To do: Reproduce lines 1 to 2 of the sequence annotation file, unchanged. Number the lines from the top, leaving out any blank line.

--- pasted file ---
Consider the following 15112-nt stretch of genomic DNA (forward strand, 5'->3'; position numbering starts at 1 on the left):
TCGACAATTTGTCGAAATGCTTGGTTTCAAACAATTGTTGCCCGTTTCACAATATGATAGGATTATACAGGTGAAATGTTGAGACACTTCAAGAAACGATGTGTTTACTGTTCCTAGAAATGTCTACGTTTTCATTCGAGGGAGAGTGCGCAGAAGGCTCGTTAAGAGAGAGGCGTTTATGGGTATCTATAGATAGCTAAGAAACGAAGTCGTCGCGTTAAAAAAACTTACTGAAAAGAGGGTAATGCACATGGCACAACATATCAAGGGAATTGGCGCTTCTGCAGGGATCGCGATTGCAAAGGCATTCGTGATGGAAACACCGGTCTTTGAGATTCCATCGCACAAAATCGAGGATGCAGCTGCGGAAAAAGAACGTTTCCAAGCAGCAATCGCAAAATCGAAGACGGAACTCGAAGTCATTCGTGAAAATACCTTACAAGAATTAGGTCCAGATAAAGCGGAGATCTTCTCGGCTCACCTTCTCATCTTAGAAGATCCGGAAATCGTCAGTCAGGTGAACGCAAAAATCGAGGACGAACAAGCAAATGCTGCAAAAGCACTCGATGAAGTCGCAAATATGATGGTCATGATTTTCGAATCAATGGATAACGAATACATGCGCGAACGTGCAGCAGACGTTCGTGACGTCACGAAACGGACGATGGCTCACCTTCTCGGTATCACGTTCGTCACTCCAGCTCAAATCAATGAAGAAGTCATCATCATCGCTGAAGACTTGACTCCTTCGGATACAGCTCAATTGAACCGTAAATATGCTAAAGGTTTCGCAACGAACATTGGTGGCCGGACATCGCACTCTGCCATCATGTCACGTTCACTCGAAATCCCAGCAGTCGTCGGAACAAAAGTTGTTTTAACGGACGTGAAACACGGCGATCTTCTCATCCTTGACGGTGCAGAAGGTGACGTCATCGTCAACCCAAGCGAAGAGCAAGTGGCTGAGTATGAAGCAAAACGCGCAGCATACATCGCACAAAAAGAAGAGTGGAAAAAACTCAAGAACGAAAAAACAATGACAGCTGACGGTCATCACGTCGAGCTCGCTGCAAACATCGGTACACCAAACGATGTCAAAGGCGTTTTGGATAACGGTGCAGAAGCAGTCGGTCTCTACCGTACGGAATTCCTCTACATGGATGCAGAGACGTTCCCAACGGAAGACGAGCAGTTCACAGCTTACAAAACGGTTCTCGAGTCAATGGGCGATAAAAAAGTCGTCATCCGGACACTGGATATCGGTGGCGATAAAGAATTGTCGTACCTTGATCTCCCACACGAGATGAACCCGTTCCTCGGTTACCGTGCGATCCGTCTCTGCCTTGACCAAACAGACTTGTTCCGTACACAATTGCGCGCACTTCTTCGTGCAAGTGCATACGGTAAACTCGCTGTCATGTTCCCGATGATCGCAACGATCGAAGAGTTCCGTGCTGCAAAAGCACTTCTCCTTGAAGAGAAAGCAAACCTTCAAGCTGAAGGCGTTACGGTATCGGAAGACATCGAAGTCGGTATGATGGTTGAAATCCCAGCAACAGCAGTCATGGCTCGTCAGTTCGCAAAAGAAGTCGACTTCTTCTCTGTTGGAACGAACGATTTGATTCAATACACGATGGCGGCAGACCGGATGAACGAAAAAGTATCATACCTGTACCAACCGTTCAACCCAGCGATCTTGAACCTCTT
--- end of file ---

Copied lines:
Consider the following 15112-nt stretch of genomic DNA (forward strand, 5'->3'; position numbering starts at 1 on the left):
TCGACAATTTGTCGAAATGCTTGGTTTCAAACAATTGTTGCCCGTTTCACAATATGATAGGATTATACAGGTGAAATGTTGAGACACTTCAAGAAACGATGTGTTTACTGTTCCTAGAAATGTCTACGTTTTCATTCGAGGGAGAGTGCGCAGAAGGCTCGTTAAGAGAGAGGCGTTTATGGGTATCTATAGATAGCTAAGAAACGAAGTCGTCGCGTTAAAAAAACTTACTGAAAAGAGGGTAATGCACATGGCACAACATATCAAGGGAATTGGCGCTTCTGCAGGGATCGCGATTGCAAAGGCATTCGTGATGGAAACACCGGTCTTTGAGATTCCATCGCACAAAATCGAGGATGCAGCTGCGGAAAAAGAACGTTTCCAAGCAGCAATCGCAAAATCGAAGACGGAACTCGAAGTCATTCGTGAAAATACCTTACAAGAATTAGGTCCAGATAAAGCGGAGATCTTCTCGGCTCACCTTCTCATCTTAGAAGATCCGGAAATCGTCAGTCAGGTGAACGCAAAAATCGAGGACGAACAAGCAAATGCTGCAAAAGCACTCGATGAAGTCGCAAATATGATGGTCATGATTTTCGAATCAATGGATAACGAATACATGCGCGAACGTGCAGCAGACGTTCGTGACGTCACGAAACGGACGATGGCTCACCTTCTCGGTATCACGTTCGTCACTCCAGCTCAAATCAATGAAGAAGTCATCATCATCGCTGAAGACTTGACTCCTTCGGATACAGCTCAATTGAACCGTAAATATGCTAAAGGTTTCGCAACGAACATTGGTGGCCGGACATCGCACTCTGCCATCATGTCACGTTCACTCGAAATCCCAGCAGTCGTCGGAACAAAAGTTGTTTTAACGGACGTGAAACACGGCGATCTTCTCATCCTTGACGGTGCAGAAGGTGACGTCATCGTCAACCCAAGCGAAGAGCAAGTGGCTGAGTATGAAGCAAAACGCGCAGCATACATCGCACAAAAAGAAGAGTGGAAAAAACTCAAGAACGAAAAAACAATGACAGCTGACGGTCATCACGTCGAGCTCGCTGCAAACATCGGTACACCAAACGATGTCAAAGGCGTTTTGGATAACGGTGCAGAAGCAGTCGGTCTCTACCGTACGGAATTCCTCTACATGGATGCAGAGACGTTCCCAACGGAAGACGAGCAGTTCACAGCTTACAAAACGGTTCTCGAGTCAATGGGCGATAAAAAAGTCGTCATCCGGACACTGGATATCGGTGGCGATAAAGAATTGTCGTACCTTGATCTCCCACACGAGATGAACCCGTTCCTCGGTTACCGTGCGATCCGTCTCTGCCTTGACCAAACAGACTTGTTCCGTACACAATTGCGCGCACTTCTTCGTGCAAGTGCATACGGTAAACTCGCTGTCATGTTCCCGATGATCGCAACGATCGAAGAGTTCCGTGCTGCAAAAGCACTTCTCCTTGAAGAGAAAGCAAACCTTCAAGCTGAAGGCGTTACGGTATCGGAAGACATCGAAGTCGGTATGATGGTTGAAATCCCAGCAACAGCAGTCATGGCTCGTCAGTTCGCAAAAGAAGTCGACTTCTTCTCTGTTGGAACGAACGATTTGATTCAATACACGATGGCGGCAGACCGGATGAACGAAAAAGTATCATACCTGTACCAACCGTTCAACCCAGCGATCTTGAACCTCTT